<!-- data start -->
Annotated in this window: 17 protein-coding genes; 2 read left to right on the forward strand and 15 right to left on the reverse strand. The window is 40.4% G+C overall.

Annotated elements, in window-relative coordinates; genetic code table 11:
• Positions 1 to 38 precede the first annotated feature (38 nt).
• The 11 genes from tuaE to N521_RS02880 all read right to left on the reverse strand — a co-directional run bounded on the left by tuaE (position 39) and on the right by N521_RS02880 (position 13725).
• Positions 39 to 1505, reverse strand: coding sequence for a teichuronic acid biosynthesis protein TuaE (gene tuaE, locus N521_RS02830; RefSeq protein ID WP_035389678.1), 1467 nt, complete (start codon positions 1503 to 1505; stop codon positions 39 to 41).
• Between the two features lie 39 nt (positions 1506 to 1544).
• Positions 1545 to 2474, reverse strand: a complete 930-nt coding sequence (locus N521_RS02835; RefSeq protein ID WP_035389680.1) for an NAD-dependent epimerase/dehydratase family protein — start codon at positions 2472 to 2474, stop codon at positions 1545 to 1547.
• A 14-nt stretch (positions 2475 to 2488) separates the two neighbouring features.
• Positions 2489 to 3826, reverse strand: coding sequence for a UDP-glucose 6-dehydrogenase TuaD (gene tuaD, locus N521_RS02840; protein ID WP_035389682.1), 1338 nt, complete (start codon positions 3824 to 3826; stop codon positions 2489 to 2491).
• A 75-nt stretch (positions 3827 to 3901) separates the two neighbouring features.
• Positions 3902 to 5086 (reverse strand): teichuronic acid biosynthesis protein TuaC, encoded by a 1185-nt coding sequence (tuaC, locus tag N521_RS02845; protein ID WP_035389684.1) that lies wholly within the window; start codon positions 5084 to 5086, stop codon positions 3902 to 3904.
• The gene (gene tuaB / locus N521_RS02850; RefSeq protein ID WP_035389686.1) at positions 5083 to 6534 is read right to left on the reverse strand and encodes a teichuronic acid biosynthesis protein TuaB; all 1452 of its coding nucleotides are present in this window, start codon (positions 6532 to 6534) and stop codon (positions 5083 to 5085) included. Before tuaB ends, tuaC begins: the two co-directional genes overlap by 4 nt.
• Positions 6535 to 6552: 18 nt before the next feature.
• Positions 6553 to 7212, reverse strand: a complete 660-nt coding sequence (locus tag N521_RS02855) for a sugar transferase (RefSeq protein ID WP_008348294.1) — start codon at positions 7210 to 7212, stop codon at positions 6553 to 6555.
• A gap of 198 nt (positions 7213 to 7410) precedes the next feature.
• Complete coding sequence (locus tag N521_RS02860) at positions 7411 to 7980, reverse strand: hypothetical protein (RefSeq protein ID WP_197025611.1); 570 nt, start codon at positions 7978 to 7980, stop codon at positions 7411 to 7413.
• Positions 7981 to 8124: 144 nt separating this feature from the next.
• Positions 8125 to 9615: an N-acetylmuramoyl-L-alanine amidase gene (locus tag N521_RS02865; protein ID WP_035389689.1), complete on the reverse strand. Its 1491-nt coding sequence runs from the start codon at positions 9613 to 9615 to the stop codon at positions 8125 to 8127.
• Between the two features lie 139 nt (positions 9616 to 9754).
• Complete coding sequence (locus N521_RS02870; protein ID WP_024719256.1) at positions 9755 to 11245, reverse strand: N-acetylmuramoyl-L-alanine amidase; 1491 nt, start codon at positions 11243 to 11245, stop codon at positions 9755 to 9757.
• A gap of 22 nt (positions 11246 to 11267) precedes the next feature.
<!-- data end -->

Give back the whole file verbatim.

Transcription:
Annotated in this window: 17 protein-coding genes; 2 read left to right on the forward strand and 15 right to left on the reverse strand. The window is 40.4% G+C overall.

Annotated elements, in window-relative coordinates; genetic code table 11:
• Positions 1 to 38 precede the first annotated feature (38 nt).
• The 11 genes from tuaE to N521_RS02880 all read right to left on the reverse strand — a co-directional run bounded on the left by tuaE (position 39) and on the right by N521_RS02880 (position 13725).
• Positions 39 to 1505, reverse strand: coding sequence for a teichuronic acid biosynthesis protein TuaE (gene tuaE, locus N521_RS02830; RefSeq protein ID WP_035389678.1), 1467 nt, complete (start codon positions 1503 to 1505; stop codon positions 39 to 41).
• Between the two features lie 39 nt (positions 1506 to 1544).
• Positions 1545 to 2474, reverse strand: a complete 930-nt coding sequence (locus N521_RS02835; RefSeq protein ID WP_035389680.1) for an NAD-dependent epimerase/dehydratase family protein — start codon at positions 2472 to 2474, stop codon at positions 1545 to 1547.
• A 14-nt stretch (positions 2475 to 2488) separates the two neighbouring features.
• Positions 2489 to 3826, reverse strand: coding sequence for a UDP-glucose 6-dehydrogenase TuaD (gene tuaD, locus N521_RS02840; protein ID WP_035389682.1), 1338 nt, complete (start codon positions 3824 to 3826; stop codon positions 2489 to 2491).
• A 75-nt stretch (positions 3827 to 3901) separates the two neighbouring features.
• Positions 3902 to 5086 (reverse strand): teichuronic acid biosynthesis protein TuaC, encoded by a 1185-nt coding sequence (tuaC, locus tag N521_RS02845; protein ID WP_035389684.1) that lies wholly within the window; start codon positions 5084 to 5086, stop codon positions 3902 to 3904.
• The gene (gene tuaB / locus N521_RS02850; RefSeq protein ID WP_035389686.1) at positions 5083 to 6534 is read right to left on the reverse strand and encodes a teichuronic acid biosynthesis protein TuaB; all 1452 of its coding nucleotides are present in this window, start codon (positions 6532 to 6534) and stop codon (positions 5083 to 5085) included. Before tuaB ends, tuaC begins: the two co-directional genes overlap by 4 nt.
• Positions 6535 to 6552: 18 nt before the next feature.
• Positions 6553 to 7212, reverse strand: a complete 660-nt coding sequence (locus tag N521_RS02855) for a sugar transferase (RefSeq protein ID WP_008348294.1) — start codon at positions 7210 to 7212, stop codon at positions 6553 to 6555.
• A gap of 198 nt (positions 7213 to 7410) precedes the next feature.
• Complete coding sequence (locus tag N521_RS02860) at positions 7411 to 7980, reverse strand: hypothetical protein (RefSeq protein ID WP_197025611.1); 570 nt, start codon at positions 7978 to 7980, stop codon at positions 7411 to 7413.
• Positions 7981 to 8124: 144 nt separating this feature from the next.
• Positions 8125 to 9615: an N-acetylmuramoyl-L-alanine amidase gene (locus tag N521_RS02865; protein ID WP_035389689.1), complete on the reverse strand. Its 1491-nt coding sequence runs from the start codon at positions 9613 to 9615 to the stop codon at positions 8125 to 8127.
• Between the two features lie 139 nt (positions 9616 to 9754).
• Complete coding sequence (locus N521_RS02870; protein ID WP_024719256.1) at positions 9755 to 11245, reverse strand: N-acetylmuramoyl-L-alanine amidase; 1491 nt, start codon at positions 11243 to 11245, stop codon at positions 9755 to 9757.
• A gap of 22 nt (positions 11246 to 11267) precedes the next feature.